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Wednesday, December 17, 2008

Vegas deals up home turf to UA’s Antolin

LAS VEGAS - Keola Antolin knows Las Vegas can get cold.

The Arizona Wildcats’ running back was 6 years old when his entire family — parents, siblings, grandparents, uncles, aunts and cousins — moved from Kalihi on the island of O’ahu to Las Vegas.

One of Antolin’s first gifts upon arriving in the desert in December 1996 was a jacket, just heavy enough to keep him from freezing in temperatures that seemed downright Arctic compared to Hawaii.

“I knew it was going to be cold from the second I got here,” he said. “It’s just like that.”

Antolin couldn’t help but think of the past on Wednesday, when a rare snowstorm hit Las Vegas as the Wildcats began preparation for Saturday’s Las Vegas Bowl.

It’s been almost exactly 12 years since Antolin moved from the islands to Las Vegas.

Sin City is as much a part of Antolin’s story as his Hawaiian roots.

Antolin, 18, discovered football here. Won a state championship here, starring for Bishop Gorman High School. Became a Division I prospect here.

Left his mark here.

Antolin will split carries with Nicolas Grigsby when the Wildcats take on BYU at Sam Boyd Stadium. That the freshman is on the field at all is an accomplishment in itself. Antolin has rushed for 525 yards and 10 touchdowns for a UA team that has rediscovered the running game on the way to its first postseason appearance since 1998.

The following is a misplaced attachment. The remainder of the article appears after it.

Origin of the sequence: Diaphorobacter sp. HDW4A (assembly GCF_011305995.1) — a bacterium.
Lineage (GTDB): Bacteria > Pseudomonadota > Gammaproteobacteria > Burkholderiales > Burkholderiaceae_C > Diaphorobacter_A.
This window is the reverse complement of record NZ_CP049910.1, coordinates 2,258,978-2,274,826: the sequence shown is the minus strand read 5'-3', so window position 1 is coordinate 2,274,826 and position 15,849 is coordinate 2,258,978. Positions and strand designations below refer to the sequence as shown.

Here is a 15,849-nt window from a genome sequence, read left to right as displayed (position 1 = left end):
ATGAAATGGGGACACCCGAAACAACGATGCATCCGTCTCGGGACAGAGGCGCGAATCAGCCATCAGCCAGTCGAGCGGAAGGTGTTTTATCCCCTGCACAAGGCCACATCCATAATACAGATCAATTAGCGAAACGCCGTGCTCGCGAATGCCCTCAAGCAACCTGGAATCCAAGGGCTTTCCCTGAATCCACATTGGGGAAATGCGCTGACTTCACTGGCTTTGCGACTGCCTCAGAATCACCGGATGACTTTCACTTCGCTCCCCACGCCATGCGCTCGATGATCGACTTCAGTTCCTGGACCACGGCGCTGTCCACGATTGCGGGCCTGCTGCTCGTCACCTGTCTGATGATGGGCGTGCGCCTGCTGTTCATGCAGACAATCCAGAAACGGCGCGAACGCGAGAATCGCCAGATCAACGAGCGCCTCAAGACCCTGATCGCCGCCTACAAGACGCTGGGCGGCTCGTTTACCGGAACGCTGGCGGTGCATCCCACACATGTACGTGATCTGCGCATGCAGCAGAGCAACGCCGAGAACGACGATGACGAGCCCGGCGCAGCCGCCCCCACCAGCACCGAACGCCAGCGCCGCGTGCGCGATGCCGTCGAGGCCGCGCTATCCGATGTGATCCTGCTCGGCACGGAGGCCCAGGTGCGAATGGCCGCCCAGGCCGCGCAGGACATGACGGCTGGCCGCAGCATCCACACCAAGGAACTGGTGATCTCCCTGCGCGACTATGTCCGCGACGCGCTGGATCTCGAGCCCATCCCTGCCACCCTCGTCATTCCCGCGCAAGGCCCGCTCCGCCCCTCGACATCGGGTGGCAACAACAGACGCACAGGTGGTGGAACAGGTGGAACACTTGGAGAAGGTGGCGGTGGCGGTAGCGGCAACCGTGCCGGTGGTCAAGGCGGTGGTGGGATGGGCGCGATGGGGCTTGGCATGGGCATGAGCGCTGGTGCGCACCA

“You’ve got to have the reliability factor,” said UA running backs coach Dana Dimel. “Keola’s been very, very consistent and very, very reliable.”

Keola discovered Las Vegas and football almost simultaneously.

The Antolins moved to Las Vegas in 1996 hoping to take advantage of the construction boom.

Conrad Antolin, Keola’s father, came first to Sin City with his father and brother-in-law. Within a few months, the men sent for their families.

Keola, the third of Conrad and Nancy Antolin’s four children, arrived in Las Vegas just in December, just in time to enroll in school for the spring semester.

Within months, Keola — and most of his new friends — signed up for Pop Warner youth football.

Coaches noticed Antolin’s speed right away. His quick reflexes, the result of a martial arts background, made him a natural fit in the backfield.

“Right from the get-go, the coaches put him at running back,” Conrad Antolin said Wednesday. “He was just one of those kids that could play football.

“He went to high school, where everyone was bigger and faster, and it was just kind of the same. He did well.”

Keola’s size was an issue, even then. He stood just 5 feet 5 inches tall and weighed 150 pounds as a freshman at Bishop Gorman; four years later, he’s listed — generously — at 5-8, 180.


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